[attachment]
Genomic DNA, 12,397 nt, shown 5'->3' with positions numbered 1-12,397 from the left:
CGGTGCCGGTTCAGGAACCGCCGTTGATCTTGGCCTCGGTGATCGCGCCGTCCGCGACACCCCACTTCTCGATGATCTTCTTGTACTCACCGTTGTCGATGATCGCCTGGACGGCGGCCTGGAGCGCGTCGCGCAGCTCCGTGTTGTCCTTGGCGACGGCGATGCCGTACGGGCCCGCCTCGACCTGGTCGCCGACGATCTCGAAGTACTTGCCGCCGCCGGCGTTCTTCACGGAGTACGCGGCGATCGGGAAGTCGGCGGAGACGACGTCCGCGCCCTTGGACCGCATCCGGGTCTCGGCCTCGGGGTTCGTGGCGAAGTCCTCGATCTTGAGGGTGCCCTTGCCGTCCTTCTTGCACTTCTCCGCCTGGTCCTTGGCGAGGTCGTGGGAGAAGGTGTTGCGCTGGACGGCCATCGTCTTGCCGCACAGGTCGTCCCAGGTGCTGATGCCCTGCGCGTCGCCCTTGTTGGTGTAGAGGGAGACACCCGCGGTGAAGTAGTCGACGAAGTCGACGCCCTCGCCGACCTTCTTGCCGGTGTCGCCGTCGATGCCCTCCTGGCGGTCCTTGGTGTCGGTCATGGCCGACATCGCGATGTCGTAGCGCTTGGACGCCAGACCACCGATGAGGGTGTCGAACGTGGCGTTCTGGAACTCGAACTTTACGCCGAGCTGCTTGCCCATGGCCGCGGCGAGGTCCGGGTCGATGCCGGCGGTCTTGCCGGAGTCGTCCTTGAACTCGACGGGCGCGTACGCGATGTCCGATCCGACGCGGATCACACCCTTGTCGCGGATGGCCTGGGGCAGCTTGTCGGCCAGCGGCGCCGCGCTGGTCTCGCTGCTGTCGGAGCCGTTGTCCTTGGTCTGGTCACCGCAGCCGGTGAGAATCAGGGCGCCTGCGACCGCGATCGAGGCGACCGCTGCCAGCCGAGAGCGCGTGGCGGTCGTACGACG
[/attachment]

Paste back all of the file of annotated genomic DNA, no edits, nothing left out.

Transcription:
Genomic DNA, 12,397 nt, shown 5'->3' with positions numbered 1-12,397 from the left:
CGGTGCCGGTTCAGGAACCGCCGTTGATCTTGGCCTCGGTGATCGCGCCGTCCGCGACACCCCACTTCTCGATGATCTTCTTGTACTCACCGTTGTCGATGATCGCCTGGACGGCGGCCTGGAGCGCGTCGCGCAGCTCCGTGTTGTCCTTGGCGACGGCGATGCCGTACGGGCCCGCCTCGACCTGGTCGCCGACGATCTCGAAGTACTTGCCGCCGCCGGCGTTCTTCACGGAGTACGCGGCGATCGGGAAGTCGGCGGAGACGACGTCCGCGCCCTTGGACCGCATCCGGGTCTCGGCCTCGGGGTTCGTGGCGAAGTCCTCGATCTTGAGGGTGCCCTTGCCGTCCTTCTTGCACTTCTCCGCCTGGTCCTTGGCGAGGTCGTGGGAGAAGGTGTTGCGCTGGACGGCCATCGTCTTGCCGCACAGGTCGTCCCAGGTGCTGATGCCCTGCGCGTCGCCCTTGTTGGTGTAGAGGGAGACACCCGCGGTGAAGTAGTCGACGAAGTCGACGCCCTCGCCGACCTTCTTGCCGGTGTCGCCGTCGATGCCCTCCTGGCGGTCCTTGGTGTCGGTCATGGCCGACATCGCGATGTCGTAGCGCTTGGACGCCAGACCACCGATGAGGGTGTCGAACGTGGCGTTCTGGAACTCGAACTTTACGCCGAGCTGCTTGCCCATGGCCGCGGCGAGGTCCGGGTCGATGCCGGCGGTCTTGCCGGAGTCGTCCTTGAACTCGACGGGCGCGTACGCGATGTCCGATCCGACGCGGATCACACCCTTGTCGCGGATGGCCTGGGGCAGCTTGTCGGCCAGCGGCGCCGCGCTGGTCTCGCTGCTGTCGGAGCCGTTGTCCTTGGTCTGGTCACCGCAGCCGGTGAGAATCAGGGCGCCTGCGACCGCGATCGAGGCGACCGCTGCCAGCCGAGAGCGCGTGGCGGTCGTACGACG